Our Lady of Good Voyage

Between me and the sea

I work in Boston’s “Innovation District” – an area once known for cheap parking and crime that is now sprouting office buildings like mushrooms on a rotted log after a rainy spell. I was drawn off my (hip, brick-lined) street today by a mobile blood drive across from the Courthouse. For the first day in forever (months at least) it was warm today. The receding glaciers left moraines of gravel across parking lots, revealing spaces long since lost to history along with cigarette butts, lost mittens and Dunkin’ cups. With the gleaming high-rises of the financial district to my left and the persistent pounding of construction cranes to my right, I crossed to the Courthouse.

When I got to the blood-van, however, a sign on the door indicated that they’d taken lunch early and they’d be back later. The breeze felt warm instead of wicked. I took the longer way back. With the shiny new Vertex Pharmaceutical building – newly occupied reaching out across Fan Pier – to my left, I turned my eyes to what looks from behind like one more forgotten brick warehouse, destined to eventually become a hip office space.

It was no warehouse, but instead it was a time capsule.

You can smell the sea from where I stood, corralled and calm as it is in Boston Harbor. The land grows to claim the sea more every day. That Mary once gazed across waves. Now she gazes at a gleaming lobby full of Important People. Behind her are hid the detritus and debris of a liminal space caught between three ages.

I had the strange feeling that I was the only one who could see the traffic cones and signs hidden behind the outstretched hands of the Mother of God.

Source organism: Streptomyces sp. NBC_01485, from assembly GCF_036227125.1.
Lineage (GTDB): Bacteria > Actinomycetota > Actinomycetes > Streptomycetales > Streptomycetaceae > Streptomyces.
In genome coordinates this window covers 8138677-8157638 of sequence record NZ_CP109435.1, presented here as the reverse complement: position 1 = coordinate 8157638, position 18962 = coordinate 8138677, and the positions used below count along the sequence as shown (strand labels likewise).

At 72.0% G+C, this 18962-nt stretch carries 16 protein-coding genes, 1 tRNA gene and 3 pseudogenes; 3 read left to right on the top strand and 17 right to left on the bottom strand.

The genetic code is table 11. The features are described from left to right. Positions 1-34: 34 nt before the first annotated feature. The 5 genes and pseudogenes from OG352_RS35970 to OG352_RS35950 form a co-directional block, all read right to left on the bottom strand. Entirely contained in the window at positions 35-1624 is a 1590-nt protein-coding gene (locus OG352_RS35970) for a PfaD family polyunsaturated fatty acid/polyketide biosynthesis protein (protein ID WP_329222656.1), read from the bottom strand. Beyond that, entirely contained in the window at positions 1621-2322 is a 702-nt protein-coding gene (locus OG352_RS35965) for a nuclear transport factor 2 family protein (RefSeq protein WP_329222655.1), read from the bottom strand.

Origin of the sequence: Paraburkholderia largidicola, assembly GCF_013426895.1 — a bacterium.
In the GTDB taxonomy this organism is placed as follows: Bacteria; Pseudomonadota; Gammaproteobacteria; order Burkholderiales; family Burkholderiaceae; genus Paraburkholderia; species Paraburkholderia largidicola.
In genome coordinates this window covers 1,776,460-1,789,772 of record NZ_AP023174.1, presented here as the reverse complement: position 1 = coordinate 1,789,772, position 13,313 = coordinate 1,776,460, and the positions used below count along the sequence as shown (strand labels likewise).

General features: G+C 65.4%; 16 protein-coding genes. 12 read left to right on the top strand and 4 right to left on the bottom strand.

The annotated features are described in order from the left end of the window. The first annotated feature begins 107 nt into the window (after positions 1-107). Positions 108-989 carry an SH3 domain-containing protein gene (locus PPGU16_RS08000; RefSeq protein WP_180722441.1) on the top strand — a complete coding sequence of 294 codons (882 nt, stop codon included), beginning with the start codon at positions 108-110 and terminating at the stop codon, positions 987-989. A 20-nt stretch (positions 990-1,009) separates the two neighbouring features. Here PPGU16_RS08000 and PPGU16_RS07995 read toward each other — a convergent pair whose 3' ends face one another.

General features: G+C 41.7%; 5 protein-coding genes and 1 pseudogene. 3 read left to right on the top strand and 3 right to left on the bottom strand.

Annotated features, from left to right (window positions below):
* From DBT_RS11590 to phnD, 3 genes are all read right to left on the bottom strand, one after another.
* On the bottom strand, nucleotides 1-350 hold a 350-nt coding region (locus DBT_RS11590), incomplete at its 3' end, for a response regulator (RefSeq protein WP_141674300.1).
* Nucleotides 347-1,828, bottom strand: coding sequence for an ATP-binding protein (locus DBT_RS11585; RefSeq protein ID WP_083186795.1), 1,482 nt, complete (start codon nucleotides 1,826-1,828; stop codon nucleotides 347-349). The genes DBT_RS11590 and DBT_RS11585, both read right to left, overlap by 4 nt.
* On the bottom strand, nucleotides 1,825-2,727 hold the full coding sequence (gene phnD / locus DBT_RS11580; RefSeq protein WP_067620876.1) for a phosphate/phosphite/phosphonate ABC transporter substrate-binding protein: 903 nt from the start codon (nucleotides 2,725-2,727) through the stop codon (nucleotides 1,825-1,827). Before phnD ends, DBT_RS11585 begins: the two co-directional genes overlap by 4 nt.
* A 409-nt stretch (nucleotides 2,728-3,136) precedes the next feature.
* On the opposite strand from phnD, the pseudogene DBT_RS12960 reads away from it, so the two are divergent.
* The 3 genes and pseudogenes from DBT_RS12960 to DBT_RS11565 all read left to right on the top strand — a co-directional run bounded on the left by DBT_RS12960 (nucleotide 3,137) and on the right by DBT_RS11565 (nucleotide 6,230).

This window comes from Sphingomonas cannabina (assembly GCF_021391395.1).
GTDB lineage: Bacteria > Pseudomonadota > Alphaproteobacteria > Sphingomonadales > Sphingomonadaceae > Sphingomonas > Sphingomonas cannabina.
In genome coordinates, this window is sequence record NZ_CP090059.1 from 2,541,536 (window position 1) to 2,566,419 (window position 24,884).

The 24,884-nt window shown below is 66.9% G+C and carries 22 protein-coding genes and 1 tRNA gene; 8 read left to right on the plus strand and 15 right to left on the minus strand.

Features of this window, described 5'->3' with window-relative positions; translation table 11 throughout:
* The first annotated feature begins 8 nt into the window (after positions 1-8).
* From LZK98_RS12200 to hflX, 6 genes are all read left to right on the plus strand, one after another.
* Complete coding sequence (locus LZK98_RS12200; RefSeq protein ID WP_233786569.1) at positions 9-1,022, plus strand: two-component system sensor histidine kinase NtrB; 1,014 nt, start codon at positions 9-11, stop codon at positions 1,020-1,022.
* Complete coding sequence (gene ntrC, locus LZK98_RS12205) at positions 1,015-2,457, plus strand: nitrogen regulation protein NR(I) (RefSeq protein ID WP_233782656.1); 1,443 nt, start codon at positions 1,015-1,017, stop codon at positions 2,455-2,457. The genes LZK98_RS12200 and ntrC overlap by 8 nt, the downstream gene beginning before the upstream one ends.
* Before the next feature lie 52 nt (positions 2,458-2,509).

Now, I’ve seen this chapel before. But I’ve never gone in. A tentative Calvinist, I sauntered up to the front door, hoping I looked like a tourist. A sign said, “Open 8 am to 8 pm during Lent”. Yes. It is Lent. I stepped in. No one waited there. There was no sound, no lock, no bar. A single lone candle flickered in the votives. I thought of the great Catholic cathedrals I had seen during my European travels – whole walls given to the glimmering lights that each represented a prayer. Only a handful of votives even had candles to be lit. An optimistic sign said, “Donation $1”. When I lifted the placard to place my small offering in it, only two quarters told the tale of a desperate prayer. No sons or brothers must be on the sea today. No wives worried their unborn babes will never know a father’s voice. No sisters left behind in this chapel by the sea.

For the safety of those upon the sea

Heretic that I am, it is Lent. I walked up the center aisle of the lonely chapel. The pews were cold and worn, with discarded programs and handouts. The tile peeled away at the corners. Cobwebs hung at the edge of stained-glass windows with pictures of dark apostles striving to calm the waves. One window had been removed to make way for an ancient box air conditioner. This place would be hot in summer. In the front of the church was placed a reading for the day, from Isaiah: